Edited by LA VIkes Fan, 13 February 2019 - 10:24 AM.

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#78 Miggy's Little Helper

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Posted 13 February 2019 - 10:22 AM

Also, it's easy to freak out about relief pitching, but relief pitching is the most volatile asset on a team.Reed, Parker, May, Hildenberger, and Rogers are all very solid relief assets.It doesn't excuse the team from not signing Allen to a 1-year deal, but I wouldn't say that we're helpless in close games.We've got some serious talent. 

 

 

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#79 LA VIkes Fan

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Posted 13 February 2019 - 10:27 AM

I don't know if everyone saw this, but Jon Heyman is tweeting that Harper has shot down any offers that aren't long term. Heyman says the Giants 5 year offer was rejected as too short. I'd imbed the tweet but I'm technologically challenged (don't know how to do that), not on twitter like ever, and only saw it in a CBS sports article.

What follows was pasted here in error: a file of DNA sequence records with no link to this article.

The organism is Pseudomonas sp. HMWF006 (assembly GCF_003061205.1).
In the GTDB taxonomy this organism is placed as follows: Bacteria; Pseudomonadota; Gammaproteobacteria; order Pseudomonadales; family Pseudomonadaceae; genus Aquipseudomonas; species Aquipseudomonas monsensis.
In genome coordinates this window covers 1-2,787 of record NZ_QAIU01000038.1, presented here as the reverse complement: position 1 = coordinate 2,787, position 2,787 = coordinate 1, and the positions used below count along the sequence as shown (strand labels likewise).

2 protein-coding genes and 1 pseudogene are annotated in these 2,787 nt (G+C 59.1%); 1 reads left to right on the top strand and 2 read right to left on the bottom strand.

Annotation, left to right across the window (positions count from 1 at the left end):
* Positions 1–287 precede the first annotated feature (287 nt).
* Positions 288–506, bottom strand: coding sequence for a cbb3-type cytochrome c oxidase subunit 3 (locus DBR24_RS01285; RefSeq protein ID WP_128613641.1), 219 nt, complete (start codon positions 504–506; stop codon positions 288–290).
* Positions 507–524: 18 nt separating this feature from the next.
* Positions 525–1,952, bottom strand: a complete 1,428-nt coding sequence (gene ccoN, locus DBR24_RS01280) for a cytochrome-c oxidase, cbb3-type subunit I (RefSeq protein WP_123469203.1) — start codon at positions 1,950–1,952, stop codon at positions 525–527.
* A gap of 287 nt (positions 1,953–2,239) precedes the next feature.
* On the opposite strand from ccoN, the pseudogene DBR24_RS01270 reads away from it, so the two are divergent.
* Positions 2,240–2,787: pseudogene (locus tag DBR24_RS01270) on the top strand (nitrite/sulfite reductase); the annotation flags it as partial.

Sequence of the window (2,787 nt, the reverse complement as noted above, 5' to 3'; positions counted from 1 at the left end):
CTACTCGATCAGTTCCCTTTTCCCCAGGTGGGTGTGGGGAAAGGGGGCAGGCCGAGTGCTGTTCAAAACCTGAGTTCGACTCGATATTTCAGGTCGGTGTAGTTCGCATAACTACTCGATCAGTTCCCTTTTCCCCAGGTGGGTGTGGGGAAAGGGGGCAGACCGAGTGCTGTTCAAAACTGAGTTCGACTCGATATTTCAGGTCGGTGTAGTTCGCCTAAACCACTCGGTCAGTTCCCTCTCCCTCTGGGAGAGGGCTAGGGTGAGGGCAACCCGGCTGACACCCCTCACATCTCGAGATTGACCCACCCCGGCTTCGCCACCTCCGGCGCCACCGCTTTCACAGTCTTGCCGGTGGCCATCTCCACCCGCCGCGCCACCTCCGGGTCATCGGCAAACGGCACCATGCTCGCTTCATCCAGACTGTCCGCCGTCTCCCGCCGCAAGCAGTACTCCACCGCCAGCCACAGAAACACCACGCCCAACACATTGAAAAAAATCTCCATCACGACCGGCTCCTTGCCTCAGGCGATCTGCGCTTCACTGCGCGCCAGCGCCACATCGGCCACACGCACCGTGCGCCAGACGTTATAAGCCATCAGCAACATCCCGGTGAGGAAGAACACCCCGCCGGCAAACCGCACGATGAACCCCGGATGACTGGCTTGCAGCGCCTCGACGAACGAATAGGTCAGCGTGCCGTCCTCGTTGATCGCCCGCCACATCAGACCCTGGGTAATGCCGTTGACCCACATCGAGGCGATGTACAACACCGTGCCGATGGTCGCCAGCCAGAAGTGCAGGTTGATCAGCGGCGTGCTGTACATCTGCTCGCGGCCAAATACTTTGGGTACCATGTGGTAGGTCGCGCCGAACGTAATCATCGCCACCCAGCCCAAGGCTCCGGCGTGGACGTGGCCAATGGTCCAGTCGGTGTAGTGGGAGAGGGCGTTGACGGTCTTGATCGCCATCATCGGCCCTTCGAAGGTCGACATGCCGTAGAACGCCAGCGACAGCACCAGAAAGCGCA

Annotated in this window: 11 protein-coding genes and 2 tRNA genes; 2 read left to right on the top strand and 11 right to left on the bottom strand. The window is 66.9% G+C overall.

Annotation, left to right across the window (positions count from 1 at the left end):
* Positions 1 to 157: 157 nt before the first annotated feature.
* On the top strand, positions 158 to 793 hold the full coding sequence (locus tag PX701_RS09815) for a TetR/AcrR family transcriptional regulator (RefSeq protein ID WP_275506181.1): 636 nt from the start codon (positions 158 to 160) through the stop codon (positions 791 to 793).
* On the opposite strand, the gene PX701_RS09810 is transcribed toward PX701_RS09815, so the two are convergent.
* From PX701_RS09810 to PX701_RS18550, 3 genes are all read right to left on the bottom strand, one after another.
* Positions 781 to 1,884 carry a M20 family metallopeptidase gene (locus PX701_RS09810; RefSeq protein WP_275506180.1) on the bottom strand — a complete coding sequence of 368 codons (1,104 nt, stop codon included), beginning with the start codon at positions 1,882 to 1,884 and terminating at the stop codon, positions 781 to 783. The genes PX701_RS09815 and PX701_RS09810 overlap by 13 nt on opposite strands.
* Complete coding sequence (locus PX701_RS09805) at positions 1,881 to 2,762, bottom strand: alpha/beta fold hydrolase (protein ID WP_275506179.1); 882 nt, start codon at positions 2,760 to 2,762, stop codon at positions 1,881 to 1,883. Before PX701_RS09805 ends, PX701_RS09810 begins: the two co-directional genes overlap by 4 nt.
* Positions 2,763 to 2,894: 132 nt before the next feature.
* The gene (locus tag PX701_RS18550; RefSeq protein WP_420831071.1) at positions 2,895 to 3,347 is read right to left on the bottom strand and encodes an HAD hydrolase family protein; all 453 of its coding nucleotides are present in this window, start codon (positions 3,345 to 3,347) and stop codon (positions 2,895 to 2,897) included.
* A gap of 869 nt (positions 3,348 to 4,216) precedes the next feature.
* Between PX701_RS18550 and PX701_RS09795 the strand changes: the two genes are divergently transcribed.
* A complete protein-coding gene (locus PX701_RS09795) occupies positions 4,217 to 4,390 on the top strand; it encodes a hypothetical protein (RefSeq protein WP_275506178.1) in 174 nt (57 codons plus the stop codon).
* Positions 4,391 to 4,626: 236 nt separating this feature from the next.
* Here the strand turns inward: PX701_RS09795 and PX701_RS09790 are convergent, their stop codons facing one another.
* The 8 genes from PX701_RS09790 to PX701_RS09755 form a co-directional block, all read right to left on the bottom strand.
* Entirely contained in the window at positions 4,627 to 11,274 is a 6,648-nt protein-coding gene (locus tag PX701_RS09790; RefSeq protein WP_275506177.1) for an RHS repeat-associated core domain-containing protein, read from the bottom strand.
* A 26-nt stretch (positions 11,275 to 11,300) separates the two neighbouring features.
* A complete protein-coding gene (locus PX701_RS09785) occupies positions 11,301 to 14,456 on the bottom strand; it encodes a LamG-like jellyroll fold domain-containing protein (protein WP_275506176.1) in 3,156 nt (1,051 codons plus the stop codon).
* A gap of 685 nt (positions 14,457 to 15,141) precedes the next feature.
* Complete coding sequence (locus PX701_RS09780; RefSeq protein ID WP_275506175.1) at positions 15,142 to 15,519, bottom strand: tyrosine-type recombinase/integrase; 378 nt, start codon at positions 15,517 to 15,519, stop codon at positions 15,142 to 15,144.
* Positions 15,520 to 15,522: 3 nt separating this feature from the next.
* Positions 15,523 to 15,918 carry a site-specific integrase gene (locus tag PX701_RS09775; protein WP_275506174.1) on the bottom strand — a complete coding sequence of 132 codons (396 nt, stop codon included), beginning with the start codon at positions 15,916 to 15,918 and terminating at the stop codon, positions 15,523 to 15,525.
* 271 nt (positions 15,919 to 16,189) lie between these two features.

And yes, I'm talking about Harper and hijacking the thread. My bad. 

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#80 spycake

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Posted 13 February 2019 - 10:31 AM

 

LaVelle told us, TR was in charge of IFA during the Bill Smith era.

For the record, I've not been able to find any cite for this claim at all. And there was quite extensive reporting about how the Twins landed Miguel Sano in 2009 (as well as Kepler and Polanco that same year) -- and none of those reports even mention Terry Ryan.

 

I don't doubt that you believe you heard or read this from LaVelle, but I think it's very likely that LaVelle was either incorrect or misinterpreted.